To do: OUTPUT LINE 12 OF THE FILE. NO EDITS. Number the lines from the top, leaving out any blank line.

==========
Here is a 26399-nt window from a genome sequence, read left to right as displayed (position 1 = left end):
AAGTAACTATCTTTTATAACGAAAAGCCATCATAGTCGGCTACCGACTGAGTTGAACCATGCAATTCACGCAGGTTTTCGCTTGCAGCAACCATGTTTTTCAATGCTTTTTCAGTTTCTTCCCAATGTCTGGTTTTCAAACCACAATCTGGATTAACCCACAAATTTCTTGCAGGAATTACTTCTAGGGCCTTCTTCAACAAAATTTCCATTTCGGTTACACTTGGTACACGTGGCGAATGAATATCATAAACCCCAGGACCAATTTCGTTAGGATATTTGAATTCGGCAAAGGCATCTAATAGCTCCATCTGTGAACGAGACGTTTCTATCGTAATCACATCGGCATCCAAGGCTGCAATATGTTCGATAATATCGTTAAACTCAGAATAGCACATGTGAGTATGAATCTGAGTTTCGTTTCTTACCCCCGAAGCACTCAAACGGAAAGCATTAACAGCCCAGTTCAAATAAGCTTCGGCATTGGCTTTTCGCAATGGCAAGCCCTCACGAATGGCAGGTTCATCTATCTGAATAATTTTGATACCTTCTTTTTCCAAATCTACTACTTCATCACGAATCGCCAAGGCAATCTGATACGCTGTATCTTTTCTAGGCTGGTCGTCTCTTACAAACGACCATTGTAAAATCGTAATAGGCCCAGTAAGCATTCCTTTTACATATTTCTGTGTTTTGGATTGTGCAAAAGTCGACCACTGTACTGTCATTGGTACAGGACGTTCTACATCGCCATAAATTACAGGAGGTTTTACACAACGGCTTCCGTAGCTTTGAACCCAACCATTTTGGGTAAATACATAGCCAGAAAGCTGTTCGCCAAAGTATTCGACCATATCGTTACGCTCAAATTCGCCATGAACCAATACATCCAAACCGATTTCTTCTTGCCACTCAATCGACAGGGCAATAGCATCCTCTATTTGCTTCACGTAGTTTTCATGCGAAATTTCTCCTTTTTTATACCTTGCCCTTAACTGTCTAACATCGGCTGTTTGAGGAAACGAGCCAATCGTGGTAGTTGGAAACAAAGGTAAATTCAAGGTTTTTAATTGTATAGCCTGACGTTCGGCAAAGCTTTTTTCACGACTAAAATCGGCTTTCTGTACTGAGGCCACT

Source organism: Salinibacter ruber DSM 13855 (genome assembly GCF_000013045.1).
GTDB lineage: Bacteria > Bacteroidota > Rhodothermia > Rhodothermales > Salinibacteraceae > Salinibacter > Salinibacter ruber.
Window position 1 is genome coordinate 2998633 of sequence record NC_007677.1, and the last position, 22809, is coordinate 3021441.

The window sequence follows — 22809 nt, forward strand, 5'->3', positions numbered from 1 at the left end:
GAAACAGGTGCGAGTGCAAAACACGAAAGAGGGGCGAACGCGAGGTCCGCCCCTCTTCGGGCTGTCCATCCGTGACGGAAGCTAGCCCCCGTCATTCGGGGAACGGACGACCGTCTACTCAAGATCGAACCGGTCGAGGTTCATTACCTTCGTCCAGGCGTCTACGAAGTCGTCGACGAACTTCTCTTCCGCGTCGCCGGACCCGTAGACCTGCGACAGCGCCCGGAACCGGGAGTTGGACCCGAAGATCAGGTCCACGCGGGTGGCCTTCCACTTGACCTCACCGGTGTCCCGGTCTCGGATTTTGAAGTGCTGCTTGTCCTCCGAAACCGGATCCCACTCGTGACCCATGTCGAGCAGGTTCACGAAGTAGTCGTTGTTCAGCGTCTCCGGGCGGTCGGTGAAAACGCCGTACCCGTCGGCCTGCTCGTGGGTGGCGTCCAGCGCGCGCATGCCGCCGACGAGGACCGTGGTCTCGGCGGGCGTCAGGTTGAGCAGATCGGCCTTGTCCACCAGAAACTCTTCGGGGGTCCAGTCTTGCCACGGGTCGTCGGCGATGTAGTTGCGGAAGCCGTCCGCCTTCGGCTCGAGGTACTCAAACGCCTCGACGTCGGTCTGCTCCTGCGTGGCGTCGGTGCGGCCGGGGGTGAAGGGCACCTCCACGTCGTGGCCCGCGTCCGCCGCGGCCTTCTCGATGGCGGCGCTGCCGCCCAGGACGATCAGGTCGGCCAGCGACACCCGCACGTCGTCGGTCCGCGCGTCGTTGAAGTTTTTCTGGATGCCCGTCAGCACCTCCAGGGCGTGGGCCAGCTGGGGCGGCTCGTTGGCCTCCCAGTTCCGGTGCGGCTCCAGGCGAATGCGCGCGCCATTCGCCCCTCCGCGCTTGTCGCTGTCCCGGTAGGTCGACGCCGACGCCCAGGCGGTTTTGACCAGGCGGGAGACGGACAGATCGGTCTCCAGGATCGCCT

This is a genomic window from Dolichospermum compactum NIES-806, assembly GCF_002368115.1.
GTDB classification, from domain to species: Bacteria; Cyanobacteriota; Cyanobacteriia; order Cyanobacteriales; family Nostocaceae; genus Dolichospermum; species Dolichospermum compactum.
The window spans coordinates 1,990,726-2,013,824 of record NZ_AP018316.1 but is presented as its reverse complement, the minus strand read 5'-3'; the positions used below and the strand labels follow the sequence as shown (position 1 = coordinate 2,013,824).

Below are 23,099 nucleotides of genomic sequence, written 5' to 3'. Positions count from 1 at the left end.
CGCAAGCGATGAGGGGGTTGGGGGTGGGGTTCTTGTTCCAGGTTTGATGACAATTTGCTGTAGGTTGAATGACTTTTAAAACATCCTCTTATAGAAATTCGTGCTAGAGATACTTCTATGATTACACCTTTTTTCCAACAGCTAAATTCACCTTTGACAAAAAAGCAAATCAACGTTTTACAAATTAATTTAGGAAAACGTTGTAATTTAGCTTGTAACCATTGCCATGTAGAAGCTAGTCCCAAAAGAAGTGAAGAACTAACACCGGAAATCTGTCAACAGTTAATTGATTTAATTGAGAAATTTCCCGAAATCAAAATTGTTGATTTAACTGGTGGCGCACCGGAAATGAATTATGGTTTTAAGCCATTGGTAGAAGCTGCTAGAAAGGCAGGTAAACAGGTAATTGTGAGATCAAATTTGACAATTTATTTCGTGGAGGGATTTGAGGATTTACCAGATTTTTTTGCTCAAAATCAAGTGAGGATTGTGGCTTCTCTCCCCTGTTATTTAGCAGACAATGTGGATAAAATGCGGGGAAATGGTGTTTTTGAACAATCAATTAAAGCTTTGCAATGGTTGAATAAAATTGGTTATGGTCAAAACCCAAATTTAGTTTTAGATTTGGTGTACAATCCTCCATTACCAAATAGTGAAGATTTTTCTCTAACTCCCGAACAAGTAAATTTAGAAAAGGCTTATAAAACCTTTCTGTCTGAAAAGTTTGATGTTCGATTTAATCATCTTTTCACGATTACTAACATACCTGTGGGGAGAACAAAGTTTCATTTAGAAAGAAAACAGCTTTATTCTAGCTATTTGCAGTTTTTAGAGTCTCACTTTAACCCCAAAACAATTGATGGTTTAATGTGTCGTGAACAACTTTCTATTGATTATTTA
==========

CGCAAGCGATGAGGGGGTTGGGGGTGGGGTTCTTGTTCCAGGTTTGATGACAATTTGCTGTAGGTTGAATGACTTTTAAAACATCCTCTTATAGAAATTCGTGCTAGAGATACTTCTATGATTACACCTTTTTTCCAACAGCTAAATTCACCTTTGACAAAAAAGCAAATCAACGTTTTACAAATTAATTTAGGAAAACGTTGTAATTTAGCTTGTAACCATTGCCATGTAGAAGCTAGTCCCAAAAGAAGTGAAGAACTAACACCGGAAATCTGTCAACAGTTAATTGATTTAATTGAGAAATTTCCCGAAATCAAAATTGTTGATTTAACTGGTGGCGCACCGGAAATGAATTATGGTTTTAAGCCATTGGTAGAAGCTGCTAGAAAGGCAGGTAAACAGGTAATTGTGAGATCAAATTTGACAATTTATTTCGTGGAGGGATTTGAGGATTTACCAGATTTTTTTGCTCAAAATCAAGTGAGGATTGTGGCTTCTCTCCCCTGTTATTTAGCAGACAATGTGGATAAAATGCGGGGAAATGGTGTTTTTGAACAATCAATTAAAGCTTTGCAATGGTTGAATAAAATTGGTTATGGTCAAAACCCAAATTTAGTTTTAGATTTGGTGTACAATCCTCCATTACCAAATAGTGAAGATTTTTCTCTAACTCCCGAACAAGTAAATTTAGAAAAGGCTTATAAAACCTTTCTGTCTGAAAAGTTTGATGTTCGATTTAATCATCTTTTCACGATTACTAACATACCTGTGGGGAGAACAAAGTTTCATTTAGAAAGAAAACAGCTTTATTCTAGCTATTTGCAGTTTTTAGAGTCTCACTTTAACCCCAAAACAATTGATGGTTTAATGTGTCGTGAACAACTTTCTATTGATTATTTA